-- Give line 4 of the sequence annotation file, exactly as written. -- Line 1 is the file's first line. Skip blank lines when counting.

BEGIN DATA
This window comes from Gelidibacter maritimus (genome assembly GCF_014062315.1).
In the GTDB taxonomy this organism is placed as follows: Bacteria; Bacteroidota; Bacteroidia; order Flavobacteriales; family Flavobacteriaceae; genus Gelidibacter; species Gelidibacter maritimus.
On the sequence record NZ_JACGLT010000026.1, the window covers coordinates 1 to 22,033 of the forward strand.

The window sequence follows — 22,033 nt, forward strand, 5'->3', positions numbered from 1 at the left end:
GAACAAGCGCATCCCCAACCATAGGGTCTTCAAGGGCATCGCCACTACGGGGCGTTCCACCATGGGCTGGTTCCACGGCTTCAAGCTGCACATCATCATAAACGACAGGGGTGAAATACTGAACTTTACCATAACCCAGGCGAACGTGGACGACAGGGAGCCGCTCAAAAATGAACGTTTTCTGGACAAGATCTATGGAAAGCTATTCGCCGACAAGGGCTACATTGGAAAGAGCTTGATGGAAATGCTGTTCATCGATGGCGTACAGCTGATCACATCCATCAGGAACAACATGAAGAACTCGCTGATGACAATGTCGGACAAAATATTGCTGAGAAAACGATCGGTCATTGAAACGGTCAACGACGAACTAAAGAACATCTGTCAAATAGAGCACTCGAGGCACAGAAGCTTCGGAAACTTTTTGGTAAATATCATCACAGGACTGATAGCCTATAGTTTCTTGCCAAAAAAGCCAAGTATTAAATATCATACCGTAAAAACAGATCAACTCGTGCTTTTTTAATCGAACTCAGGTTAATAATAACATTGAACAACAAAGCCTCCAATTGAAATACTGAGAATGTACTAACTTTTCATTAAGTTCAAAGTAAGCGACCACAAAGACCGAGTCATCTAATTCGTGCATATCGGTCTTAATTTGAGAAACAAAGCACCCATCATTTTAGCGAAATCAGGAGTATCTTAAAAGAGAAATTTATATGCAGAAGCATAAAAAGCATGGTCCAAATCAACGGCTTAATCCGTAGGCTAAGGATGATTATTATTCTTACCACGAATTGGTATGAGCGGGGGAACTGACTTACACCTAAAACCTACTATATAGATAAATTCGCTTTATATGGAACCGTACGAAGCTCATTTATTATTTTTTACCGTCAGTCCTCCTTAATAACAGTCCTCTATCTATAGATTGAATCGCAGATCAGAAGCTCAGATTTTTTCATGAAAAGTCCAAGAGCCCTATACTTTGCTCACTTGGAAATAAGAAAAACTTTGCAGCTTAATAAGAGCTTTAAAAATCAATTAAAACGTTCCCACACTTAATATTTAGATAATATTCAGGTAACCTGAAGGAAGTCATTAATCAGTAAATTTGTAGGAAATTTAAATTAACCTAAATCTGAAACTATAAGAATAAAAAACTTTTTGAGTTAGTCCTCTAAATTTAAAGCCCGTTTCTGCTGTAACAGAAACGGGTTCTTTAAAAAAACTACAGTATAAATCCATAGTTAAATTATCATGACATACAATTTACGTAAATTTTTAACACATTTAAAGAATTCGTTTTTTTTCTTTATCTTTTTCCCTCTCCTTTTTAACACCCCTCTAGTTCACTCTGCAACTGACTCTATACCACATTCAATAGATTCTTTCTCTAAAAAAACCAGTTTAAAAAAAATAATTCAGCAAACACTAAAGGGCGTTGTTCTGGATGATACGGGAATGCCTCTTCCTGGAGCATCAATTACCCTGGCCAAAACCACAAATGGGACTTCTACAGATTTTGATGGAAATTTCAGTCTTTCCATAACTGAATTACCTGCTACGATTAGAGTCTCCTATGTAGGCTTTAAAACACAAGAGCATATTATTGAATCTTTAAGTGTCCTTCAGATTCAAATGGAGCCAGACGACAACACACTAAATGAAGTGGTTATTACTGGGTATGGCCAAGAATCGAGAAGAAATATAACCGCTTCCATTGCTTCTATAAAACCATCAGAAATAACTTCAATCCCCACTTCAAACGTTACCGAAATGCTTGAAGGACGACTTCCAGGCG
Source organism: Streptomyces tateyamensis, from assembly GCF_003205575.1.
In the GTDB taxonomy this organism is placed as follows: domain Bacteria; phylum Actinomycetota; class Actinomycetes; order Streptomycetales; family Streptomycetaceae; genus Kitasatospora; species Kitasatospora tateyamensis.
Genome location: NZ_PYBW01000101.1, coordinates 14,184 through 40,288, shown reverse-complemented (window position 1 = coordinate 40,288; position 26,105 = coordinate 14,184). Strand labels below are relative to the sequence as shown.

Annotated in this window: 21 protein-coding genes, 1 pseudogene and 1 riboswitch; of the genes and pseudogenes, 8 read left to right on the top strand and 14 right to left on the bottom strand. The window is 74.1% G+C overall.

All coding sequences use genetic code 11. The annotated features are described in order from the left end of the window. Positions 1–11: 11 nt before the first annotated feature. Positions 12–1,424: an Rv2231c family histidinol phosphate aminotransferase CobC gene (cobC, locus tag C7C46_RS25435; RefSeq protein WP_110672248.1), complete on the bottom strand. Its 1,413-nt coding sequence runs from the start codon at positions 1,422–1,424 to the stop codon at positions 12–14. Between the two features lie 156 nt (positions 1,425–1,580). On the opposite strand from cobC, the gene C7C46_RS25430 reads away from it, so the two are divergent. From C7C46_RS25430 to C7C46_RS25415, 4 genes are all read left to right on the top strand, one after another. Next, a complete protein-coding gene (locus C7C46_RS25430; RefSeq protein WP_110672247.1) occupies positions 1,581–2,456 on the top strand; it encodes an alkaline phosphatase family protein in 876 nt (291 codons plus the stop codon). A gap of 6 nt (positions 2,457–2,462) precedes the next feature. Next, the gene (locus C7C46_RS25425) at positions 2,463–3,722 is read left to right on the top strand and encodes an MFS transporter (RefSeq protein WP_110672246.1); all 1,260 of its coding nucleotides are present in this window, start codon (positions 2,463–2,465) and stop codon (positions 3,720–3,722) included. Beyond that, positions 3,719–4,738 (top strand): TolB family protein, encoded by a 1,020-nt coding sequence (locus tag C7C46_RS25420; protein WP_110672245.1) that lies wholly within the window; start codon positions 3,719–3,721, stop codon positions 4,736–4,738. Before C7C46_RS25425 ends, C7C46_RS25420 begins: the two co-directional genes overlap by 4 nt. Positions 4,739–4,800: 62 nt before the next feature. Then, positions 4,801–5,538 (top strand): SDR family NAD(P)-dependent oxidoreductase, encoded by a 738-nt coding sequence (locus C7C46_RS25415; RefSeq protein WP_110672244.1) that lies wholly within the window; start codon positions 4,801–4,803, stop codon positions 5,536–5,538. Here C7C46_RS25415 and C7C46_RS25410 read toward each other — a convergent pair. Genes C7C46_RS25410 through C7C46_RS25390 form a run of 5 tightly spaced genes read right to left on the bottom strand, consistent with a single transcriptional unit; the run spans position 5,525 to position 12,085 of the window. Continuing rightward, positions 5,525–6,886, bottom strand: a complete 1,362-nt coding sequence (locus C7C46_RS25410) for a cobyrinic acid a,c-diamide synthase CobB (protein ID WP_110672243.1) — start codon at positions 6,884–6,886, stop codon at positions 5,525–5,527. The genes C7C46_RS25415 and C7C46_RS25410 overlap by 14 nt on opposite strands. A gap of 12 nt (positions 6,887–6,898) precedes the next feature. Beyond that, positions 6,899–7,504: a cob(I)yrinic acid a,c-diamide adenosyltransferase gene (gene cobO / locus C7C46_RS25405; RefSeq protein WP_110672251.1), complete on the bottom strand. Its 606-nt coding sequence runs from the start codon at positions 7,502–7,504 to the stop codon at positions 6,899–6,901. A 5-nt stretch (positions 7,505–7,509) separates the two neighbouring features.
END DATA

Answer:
The window sequence follows — 22,033 nt, forward strand, 5'->3', positions numbered from 1 at the left end: